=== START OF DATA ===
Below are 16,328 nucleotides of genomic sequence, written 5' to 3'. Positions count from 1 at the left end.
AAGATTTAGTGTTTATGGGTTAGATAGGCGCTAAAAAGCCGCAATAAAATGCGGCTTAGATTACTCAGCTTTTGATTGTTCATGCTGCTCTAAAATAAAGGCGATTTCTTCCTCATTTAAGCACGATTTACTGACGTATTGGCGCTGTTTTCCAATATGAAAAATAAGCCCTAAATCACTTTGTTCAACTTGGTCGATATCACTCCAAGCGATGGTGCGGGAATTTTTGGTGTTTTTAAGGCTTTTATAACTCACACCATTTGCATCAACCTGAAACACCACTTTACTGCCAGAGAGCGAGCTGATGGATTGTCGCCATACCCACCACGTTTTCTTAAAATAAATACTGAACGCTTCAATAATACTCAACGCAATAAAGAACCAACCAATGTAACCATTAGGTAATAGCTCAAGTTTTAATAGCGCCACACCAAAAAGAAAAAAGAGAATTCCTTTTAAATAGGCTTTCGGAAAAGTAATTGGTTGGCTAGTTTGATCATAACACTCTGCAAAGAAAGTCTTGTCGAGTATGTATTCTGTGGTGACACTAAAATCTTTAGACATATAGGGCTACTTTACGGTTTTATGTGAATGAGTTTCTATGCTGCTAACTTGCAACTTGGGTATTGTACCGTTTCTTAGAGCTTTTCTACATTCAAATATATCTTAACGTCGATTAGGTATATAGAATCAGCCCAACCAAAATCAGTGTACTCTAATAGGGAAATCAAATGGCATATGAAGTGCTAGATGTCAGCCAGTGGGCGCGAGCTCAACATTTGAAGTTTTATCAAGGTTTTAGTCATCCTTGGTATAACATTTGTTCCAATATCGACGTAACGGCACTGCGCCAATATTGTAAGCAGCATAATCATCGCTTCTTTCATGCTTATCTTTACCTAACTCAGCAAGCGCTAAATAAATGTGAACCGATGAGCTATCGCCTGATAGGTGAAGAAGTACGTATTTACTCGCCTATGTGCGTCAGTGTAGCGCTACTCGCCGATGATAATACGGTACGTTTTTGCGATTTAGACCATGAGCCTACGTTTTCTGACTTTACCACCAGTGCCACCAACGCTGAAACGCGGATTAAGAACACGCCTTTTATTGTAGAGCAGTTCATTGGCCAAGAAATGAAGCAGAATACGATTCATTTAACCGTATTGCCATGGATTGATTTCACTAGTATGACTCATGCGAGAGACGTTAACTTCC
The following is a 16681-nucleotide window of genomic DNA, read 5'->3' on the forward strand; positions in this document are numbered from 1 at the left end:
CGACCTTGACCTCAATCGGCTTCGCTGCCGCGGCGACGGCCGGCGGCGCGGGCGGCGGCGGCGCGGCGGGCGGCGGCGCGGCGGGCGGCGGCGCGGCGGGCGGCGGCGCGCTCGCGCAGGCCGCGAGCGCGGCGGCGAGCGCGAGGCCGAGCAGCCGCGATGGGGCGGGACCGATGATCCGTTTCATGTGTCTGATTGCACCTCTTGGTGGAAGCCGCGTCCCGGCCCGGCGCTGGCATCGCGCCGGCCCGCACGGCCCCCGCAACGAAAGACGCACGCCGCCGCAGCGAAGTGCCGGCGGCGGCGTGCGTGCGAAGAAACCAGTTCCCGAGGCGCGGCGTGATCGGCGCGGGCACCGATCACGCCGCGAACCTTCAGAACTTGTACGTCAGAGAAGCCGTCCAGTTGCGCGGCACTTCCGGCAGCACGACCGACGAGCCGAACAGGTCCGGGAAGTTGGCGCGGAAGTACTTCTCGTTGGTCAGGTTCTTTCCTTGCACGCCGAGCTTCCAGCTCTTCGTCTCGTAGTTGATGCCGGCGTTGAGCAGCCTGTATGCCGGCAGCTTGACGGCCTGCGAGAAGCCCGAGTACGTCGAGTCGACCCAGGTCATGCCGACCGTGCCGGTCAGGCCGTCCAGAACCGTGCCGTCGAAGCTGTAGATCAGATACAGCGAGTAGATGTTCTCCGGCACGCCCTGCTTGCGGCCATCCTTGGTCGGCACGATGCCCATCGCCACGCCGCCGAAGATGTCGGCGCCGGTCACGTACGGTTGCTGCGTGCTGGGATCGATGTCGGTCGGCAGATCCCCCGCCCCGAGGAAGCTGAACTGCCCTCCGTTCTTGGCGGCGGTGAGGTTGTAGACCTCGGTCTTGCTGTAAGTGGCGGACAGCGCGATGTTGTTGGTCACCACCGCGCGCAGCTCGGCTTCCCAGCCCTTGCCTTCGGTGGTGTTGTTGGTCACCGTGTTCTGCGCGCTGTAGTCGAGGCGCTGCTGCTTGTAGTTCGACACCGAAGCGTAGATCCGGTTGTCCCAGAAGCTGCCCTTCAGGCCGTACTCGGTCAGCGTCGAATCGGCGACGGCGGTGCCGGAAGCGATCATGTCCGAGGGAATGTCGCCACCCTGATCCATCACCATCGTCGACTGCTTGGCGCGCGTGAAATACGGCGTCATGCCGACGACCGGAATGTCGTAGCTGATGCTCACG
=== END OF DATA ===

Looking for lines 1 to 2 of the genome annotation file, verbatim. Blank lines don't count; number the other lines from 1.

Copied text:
Below are 16,328 nucleotides of genomic sequence, written 5' to 3'. Positions count from 1 at the left end.
AAGATTTAGTGTTTATGGGTTAGATAGGCGCTAAAAAGCCGCAATAAAATGCGGCTTAGATTACTCAGCTTTTGATTGTTCATGCTGCTCTAAAATAAAGGCGATTTCTTCCTCATTTAAGCACGATTTACTGACGTATTGGCGCTGTTTTCCAATATGAAAAATAAGCCCTAAATCACTTTGTTCAACTTGGTCGATATCACTCCAAGCGATGGTGCGGGAATTTTTGGTGTTTTTAAGGCTTTTATAACTCACACCATTTGCATCAACCTGAAACACCACTTTACTGCCAGAGAGCGAGCTGATGGATTGTCGCCATACCCACCACGTTTTCTTAAAATAAATACTGAACGCTTCAATAATACTCAACGCAATAAAGAACCAACCAATGTAACCATTAGGTAATAGCTCAAGTTTTAATAGCGCCACACCAAAAAGAAAAAAGAGAATTCCTTTTAAATAGGCTTTCGGAAAAGTAATTGGTTGGCTAGTTTGATCATAACACTCTGCAAAGAAAGTCTTGTCGAGTATGTATTCTGTGGTGACACTAAAATCTTTAGACATATAGGGCTACTTTACGGTTTTATGTGAATGAGTTTCTATGCTGCTAACTTGCAACTTGGGTATTGTACCGTTTCTTAGAGCTTTTCTACATTCAAATATATCTTAACGTCGATTAGGTATATAGAATCAGCCCAACCAAAATCAGTGTACTCTAATAGGGAAATCAAATGGCATATGAAGTGCTAGATGTCAGCCAGTGGGCGCGAGCTCAACATTTGAAGTTTTATCAAGGTTTTAGTCATCCTTGGTATAACATTTGTTCCAATATCGACGTAACGGCACTGCGCCAATATTGTAAGCAGCATAATCATCGCTTCTTTCATGCTTATCTTTACCTAACTCAGCAAGCGCTAAATAAATGTGAACCGATGAGCTATCGCCTGATAGGTGAAGAAGTACGTATTTACTCGCCTATGTGCGTCAGTGTAGCGCTACTCGCCGATGATAATACGGTACGTTTTTGCGATTTAGACCATGAGCCTACGTTTTCTGACTTTACCACCAGTGCCACCAACGCTGAAACGCGGATTAAGAACACGCCTTTTATTGTAGAGCAGTTCATTGGCCAAGAAATGAAGCAGAATACGATTCATTTAACCGTATTGCCATGGATTGATTTCACTAGTATGACTCATGCGAGAGACGTTAACTTCC